From Pace At Stanford:
With high school graduation only months away, seniors in California may already be eagerly anticipating the relaxation of summer before they transition into college or the workforce. For students who have planned and worked hard to pursue postsecondary education immediately after high school, however, a series of unanticipated financial and procedural hurdles may loom on the horizon that have the potential to derail their college aspirations.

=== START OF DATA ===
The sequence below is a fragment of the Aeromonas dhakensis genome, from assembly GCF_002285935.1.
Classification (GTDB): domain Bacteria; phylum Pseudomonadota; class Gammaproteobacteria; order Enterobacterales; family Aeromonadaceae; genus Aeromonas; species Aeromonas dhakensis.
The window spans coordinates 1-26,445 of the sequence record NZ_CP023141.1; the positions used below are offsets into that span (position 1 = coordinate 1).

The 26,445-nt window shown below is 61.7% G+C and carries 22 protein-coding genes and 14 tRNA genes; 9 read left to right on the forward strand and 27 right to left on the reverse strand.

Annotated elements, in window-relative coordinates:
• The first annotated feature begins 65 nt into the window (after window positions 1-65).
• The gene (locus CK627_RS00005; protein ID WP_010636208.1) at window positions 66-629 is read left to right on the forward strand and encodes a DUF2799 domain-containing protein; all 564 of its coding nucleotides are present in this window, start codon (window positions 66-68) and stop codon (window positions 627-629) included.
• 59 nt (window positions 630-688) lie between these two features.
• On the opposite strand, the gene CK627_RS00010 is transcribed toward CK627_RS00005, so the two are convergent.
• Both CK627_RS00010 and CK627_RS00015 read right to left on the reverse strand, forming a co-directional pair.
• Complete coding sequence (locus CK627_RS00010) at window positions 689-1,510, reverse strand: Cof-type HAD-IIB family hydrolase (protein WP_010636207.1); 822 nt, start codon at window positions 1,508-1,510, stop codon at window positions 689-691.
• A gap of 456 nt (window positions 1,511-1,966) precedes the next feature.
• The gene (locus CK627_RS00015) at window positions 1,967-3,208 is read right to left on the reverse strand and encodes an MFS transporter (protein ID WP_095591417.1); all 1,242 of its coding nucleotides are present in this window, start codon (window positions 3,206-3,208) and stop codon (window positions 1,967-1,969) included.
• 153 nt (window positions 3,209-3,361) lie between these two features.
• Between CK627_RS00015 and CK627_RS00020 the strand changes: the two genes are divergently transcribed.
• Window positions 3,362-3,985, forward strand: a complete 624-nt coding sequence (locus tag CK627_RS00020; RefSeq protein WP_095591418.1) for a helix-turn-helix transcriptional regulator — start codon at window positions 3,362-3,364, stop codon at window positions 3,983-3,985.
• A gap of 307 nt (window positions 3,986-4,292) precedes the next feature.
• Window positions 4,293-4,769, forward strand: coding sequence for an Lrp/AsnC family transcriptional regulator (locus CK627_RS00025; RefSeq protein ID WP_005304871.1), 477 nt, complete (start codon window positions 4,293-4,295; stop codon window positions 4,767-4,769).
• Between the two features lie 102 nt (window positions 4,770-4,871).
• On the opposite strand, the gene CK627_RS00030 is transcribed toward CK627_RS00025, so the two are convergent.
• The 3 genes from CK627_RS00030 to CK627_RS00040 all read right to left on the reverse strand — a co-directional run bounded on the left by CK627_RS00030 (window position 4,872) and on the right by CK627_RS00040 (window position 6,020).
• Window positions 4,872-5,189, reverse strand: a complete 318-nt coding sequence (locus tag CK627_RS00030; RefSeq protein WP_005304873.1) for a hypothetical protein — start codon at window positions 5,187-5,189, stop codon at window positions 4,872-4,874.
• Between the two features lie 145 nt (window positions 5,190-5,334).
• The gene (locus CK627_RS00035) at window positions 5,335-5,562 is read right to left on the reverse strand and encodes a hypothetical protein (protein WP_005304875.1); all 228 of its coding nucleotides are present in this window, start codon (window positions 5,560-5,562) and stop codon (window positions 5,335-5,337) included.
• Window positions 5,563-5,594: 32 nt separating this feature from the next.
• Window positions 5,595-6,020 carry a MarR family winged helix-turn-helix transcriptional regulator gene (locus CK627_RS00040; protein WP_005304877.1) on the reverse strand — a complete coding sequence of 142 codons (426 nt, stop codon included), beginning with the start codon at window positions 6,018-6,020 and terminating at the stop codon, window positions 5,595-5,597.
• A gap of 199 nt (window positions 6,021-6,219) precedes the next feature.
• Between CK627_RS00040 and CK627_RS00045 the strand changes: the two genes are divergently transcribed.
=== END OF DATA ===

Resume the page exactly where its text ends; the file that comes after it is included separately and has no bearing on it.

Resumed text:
Drawing on data from various urban school districts throughout the U.S., as well as from a nationally representative survey, we find that anywhere from 10 to 40 percent of students who have been accepted to college and intend to enroll as of graduation fail to matriculate anywhere in the fall following high school. This attrition from the college-going pipeline, which we refer to as “summer melt,” is even more pronounced among low-income students and contributes to socioeconomic inequalities in postsecondary access and success among college-ready students.